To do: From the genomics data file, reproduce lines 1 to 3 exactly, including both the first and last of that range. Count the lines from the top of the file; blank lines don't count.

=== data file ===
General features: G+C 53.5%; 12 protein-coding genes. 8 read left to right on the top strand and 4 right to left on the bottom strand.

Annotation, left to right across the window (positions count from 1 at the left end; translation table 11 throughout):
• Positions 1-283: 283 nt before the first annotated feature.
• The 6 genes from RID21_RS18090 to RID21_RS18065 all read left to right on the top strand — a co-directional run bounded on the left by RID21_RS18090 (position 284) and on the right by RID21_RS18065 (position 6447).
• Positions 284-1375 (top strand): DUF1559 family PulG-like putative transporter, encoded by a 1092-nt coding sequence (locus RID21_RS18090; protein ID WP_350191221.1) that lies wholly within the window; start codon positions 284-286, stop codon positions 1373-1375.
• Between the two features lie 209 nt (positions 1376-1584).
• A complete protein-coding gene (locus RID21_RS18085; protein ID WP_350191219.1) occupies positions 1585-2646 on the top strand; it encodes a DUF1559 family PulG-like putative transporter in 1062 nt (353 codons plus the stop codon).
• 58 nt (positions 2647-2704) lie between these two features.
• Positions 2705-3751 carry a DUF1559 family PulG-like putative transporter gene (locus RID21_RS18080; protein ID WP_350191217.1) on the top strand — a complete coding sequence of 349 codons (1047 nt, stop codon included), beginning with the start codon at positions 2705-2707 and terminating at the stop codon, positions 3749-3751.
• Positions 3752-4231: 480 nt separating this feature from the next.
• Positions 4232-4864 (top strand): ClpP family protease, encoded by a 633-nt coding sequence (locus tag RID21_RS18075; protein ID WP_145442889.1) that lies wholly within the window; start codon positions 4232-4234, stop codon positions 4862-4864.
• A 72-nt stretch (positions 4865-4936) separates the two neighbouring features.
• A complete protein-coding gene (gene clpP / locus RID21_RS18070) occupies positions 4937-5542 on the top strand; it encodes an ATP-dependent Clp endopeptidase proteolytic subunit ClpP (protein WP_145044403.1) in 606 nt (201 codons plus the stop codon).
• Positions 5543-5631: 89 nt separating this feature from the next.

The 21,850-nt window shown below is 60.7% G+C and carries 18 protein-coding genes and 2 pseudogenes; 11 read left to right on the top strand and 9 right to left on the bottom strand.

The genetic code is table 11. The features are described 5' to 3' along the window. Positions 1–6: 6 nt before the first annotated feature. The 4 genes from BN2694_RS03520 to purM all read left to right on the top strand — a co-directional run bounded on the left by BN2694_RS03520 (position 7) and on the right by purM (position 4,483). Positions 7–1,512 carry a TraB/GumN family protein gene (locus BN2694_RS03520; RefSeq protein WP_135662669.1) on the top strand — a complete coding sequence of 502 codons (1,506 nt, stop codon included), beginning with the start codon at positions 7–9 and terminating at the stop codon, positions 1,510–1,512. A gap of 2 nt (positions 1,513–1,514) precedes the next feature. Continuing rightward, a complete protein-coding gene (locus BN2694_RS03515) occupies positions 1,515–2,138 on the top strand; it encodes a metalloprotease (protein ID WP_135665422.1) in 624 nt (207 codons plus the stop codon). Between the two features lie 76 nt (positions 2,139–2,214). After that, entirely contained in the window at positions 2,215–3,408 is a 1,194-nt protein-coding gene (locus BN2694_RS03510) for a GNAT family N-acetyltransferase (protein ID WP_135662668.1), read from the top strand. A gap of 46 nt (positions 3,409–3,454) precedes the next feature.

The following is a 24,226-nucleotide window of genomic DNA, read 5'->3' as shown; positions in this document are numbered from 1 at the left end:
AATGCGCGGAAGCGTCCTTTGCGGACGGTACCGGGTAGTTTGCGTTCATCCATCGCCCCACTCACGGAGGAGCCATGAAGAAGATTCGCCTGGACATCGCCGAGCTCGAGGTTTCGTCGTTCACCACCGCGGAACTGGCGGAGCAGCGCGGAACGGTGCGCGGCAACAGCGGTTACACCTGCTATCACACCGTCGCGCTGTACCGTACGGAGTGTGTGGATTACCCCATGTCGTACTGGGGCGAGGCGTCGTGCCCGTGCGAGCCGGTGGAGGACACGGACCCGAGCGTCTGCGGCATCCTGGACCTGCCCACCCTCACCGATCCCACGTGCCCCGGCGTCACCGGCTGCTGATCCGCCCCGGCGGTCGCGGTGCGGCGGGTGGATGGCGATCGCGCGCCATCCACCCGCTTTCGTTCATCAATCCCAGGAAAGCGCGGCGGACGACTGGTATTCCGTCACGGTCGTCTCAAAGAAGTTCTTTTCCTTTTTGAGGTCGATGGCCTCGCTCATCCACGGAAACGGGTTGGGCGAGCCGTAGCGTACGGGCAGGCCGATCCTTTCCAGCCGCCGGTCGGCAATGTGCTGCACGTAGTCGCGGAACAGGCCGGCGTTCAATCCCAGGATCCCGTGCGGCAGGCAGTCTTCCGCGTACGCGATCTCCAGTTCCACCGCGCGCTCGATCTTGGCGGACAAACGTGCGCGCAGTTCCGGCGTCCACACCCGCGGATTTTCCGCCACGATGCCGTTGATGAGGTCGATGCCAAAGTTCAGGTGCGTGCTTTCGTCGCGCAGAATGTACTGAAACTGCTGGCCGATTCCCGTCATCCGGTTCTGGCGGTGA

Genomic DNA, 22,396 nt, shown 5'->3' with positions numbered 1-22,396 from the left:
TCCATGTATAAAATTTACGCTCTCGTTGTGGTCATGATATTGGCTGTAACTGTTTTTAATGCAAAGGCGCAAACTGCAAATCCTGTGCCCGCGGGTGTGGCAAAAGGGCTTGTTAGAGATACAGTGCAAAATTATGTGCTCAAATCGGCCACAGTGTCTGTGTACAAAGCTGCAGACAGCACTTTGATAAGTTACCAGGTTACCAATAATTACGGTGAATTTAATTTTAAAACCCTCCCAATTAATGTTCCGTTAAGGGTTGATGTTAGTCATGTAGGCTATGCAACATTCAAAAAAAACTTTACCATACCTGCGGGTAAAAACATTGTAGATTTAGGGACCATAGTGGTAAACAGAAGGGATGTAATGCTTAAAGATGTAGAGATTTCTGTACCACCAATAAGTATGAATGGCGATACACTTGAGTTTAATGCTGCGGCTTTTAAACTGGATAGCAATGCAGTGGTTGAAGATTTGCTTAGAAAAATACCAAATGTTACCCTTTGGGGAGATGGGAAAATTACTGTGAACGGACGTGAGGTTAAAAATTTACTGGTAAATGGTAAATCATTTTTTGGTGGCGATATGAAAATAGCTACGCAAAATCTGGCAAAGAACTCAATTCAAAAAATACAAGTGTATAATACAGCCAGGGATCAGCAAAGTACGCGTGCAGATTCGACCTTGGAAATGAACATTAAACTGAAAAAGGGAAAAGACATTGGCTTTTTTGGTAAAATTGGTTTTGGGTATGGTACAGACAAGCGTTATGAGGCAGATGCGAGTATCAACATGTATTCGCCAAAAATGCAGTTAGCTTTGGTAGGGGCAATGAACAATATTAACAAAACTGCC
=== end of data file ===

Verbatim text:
General features: G+C 53.5%; 12 protein-coding genes. 8 read left to right on the top strand and 4 right to left on the bottom strand.

Annotation, left to right across the window (positions count from 1 at the left end; translation table 11 throughout):
• Positions 1-283: 283 nt before the first annotated feature.